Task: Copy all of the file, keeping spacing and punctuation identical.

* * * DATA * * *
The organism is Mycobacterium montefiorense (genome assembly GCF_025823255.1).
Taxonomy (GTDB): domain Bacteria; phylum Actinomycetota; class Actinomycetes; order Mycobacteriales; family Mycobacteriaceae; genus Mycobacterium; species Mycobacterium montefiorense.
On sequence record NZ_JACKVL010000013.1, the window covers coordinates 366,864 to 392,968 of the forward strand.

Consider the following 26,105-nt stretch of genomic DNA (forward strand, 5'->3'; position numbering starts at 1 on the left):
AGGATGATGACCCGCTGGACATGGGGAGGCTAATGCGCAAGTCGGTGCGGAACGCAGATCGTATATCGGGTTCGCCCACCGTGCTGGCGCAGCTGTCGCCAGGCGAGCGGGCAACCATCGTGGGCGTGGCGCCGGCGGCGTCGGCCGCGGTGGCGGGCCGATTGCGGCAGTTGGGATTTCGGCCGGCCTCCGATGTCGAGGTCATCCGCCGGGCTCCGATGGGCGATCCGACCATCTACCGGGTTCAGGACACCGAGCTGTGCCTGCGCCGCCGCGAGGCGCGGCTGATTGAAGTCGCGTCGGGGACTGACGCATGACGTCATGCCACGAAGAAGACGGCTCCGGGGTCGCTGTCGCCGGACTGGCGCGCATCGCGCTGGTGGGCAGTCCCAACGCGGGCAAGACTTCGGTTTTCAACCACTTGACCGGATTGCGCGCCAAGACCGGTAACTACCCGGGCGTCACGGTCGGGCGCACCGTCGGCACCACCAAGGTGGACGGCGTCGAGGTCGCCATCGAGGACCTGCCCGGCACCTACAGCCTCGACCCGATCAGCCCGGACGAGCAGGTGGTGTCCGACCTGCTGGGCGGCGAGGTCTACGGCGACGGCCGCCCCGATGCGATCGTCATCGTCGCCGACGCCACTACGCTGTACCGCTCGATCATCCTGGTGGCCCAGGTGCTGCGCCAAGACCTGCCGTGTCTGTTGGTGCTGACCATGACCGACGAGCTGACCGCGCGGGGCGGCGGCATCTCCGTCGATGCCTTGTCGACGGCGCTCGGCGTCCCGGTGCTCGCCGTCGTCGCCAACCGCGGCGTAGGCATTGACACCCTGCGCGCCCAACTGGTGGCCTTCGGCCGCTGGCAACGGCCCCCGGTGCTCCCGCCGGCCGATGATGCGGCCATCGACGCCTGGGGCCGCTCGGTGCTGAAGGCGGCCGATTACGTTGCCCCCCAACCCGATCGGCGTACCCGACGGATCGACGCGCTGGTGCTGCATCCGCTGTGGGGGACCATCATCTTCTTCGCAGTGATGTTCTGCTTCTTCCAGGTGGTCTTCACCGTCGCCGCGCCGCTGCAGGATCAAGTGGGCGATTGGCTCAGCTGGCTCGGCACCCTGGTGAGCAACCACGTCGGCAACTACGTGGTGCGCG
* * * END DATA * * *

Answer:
The organism is Mycobacterium montefiorense (genome assembly GCF_025823255.1).
Taxonomy (GTDB): domain Bacteria; phylum Actinomycetota; class Actinomycetes; order Mycobacteriales; family Mycobacteriaceae; genus Mycobacterium; species Mycobacterium montefiorense.
On sequence record NZ_JACKVL010000013.1, the window covers coordinates 366,864 to 392,968 of the forward strand.

Consider the following 26,105-nt stretch of genomic DNA (forward strand, 5'->3'; position numbering starts at 1 on the left):
AGGATGATGACCCGCTGGACATGGGGAGGCTAATGCGCAAGTCGGTGCGGAACGCAGATCGTATATCGGGTTCGCCCACCGTGCTGGCGCAGCTGTCGCCAGGCGAGCGGGCAACCATCGTGGGCGTGGCGCCGGCGGCGTCGGCCGCGGTGGCGGGCCGATTGCGGCAGTTGGGATTTCGGCCGGCCTCCGATGTCGAGGTCATCCGCCGGGCTCCGATGGGCGATCCGACCATCTACCGGGTTCAGGACACCGAGCTGTGCCTGCGCCGCCGCGAGGCGCGGCTGATTGAAGTCGCGTCGGGGACTGACGCATGACGTCATGCCACGAAGAAGACGGCTCCGGGGTCGCTGTCGCCGGACTGGCGCGCATCGCGCTGGTGGGCAGTCCCAACGCGGGCAAGACTTCGGTTTTCAACCACTTGACCGGATTGCGCGCCAAGACCGGTAACTACCCGGGCGTCACGGTCGGGCGCACCGTCGGCACCACCAAGGTGGACGGCGTCGAGGTCGCCATCGAGGACCTGCCCGGCACCTACAGCCTCGACCCGATCAGCCCGGACGAGCAGGTGGTGTCCGACCTGCTGGGCGGCGAGGTCTACGGCGACGGCCGCCCCGATGCGATCGTCATCGTCGCCGACGCCACTACGCTGTACCGCTCGATCATCCTGGTGGCCCAGGTGCTGCGCCAAGACCTGCCGTGTCTGTTGGTGCTGACCATGACCGACGAGCTGACCGCGCGGGGCGGCGGCATCTCCGTCGATGCCTTGTCGACGGCGCTCGGCGTCCCGGTGCTCGCCGTCGTCGCCAACCGCGGCGTAGGCATTGACACCCTGCGCGCCCAACTGGTGGCCTTCGGCCGCTGGCAACGGCCCCCGGTGCTCCCGCCGGCCGATGATGCGGCCATCGACGCCTGGGGCCGCTCGGTGCTGAAGGCGGCCGATTACGTTGCCCCCCAACCCGATCGGCGTACCCGACGGATCGACGCGCTGGTGCTGCATCCGCTGTGGGGGACCATCATCTTCTTCGCAGTGATGTTCTGCTTCTTCCAGGTGGTCTTCACCGTCGCCGCGCCGCTGCAGGATCAAGTGGGCGATTGGCTCAGCTGGCTCGGCACCCTGGTGAGCAACCACGTCGGCAACTACGTGGTGCGCG